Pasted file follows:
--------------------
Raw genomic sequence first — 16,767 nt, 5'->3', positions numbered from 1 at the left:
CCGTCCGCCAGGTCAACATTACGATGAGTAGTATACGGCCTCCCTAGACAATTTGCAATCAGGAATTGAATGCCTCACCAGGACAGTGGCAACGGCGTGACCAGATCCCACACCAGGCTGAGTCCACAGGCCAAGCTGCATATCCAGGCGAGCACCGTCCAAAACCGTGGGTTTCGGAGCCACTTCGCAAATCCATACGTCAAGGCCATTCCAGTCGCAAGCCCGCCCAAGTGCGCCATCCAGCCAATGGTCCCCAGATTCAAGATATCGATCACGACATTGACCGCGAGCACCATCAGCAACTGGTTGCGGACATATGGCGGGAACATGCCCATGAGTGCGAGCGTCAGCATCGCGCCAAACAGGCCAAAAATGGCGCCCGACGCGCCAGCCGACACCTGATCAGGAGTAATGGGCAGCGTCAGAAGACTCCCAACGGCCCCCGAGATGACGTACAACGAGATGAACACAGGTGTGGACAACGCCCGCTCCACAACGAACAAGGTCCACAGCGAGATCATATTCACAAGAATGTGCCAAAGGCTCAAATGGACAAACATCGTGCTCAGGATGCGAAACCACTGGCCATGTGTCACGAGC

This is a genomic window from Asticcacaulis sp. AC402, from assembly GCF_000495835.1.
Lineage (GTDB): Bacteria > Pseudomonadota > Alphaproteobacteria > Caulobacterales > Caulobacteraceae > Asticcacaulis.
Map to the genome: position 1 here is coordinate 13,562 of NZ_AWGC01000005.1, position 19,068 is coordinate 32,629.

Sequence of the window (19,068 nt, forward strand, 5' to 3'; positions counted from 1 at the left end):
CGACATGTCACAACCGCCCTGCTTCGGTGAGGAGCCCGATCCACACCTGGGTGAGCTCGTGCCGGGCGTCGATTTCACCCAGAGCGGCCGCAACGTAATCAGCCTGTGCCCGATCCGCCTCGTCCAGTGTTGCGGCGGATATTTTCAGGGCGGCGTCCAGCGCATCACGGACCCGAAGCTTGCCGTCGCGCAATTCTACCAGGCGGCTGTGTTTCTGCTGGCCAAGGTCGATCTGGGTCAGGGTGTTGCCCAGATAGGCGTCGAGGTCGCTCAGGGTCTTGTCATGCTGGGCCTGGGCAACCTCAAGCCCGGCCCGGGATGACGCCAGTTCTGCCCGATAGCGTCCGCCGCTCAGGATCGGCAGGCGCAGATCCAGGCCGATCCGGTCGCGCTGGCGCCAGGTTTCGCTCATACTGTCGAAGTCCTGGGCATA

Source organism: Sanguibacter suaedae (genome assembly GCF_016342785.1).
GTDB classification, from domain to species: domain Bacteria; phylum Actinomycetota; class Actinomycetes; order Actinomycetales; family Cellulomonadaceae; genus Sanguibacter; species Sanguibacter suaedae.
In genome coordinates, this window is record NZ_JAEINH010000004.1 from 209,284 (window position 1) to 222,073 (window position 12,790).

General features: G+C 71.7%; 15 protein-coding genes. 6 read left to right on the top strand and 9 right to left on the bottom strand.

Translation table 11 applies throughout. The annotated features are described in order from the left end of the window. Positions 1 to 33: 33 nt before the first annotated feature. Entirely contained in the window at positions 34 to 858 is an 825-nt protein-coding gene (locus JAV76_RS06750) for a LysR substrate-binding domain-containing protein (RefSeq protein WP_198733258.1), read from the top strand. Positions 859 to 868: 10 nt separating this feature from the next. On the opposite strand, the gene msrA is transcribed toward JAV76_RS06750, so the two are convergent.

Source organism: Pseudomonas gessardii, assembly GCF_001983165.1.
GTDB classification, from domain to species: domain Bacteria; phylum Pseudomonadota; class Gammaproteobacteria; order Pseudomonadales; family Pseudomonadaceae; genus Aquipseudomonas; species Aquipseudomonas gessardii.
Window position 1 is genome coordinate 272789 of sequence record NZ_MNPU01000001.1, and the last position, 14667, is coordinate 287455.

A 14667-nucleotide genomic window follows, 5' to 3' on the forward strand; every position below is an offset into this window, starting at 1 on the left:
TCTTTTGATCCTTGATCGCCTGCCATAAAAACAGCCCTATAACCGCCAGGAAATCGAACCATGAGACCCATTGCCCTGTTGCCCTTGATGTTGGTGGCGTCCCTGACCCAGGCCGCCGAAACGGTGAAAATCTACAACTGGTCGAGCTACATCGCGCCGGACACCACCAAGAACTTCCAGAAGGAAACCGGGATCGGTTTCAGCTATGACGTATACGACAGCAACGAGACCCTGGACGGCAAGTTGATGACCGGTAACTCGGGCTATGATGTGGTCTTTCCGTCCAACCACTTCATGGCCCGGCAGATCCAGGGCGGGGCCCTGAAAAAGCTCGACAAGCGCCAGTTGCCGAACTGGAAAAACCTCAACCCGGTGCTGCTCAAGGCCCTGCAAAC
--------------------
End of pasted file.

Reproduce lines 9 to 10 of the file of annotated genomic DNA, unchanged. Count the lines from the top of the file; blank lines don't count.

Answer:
GTDB classification, from domain to species: domain Bacteria; phylum Actinomycetota; class Actinomycetes; order Actinomycetales; family Cellulomonadaceae; genus Sanguibacter; species Sanguibacter suaedae.
In genome coordinates, this window is record NZ_JAEINH010000004.1 from 209,284 (window position 1) to 222,073 (window position 12,790).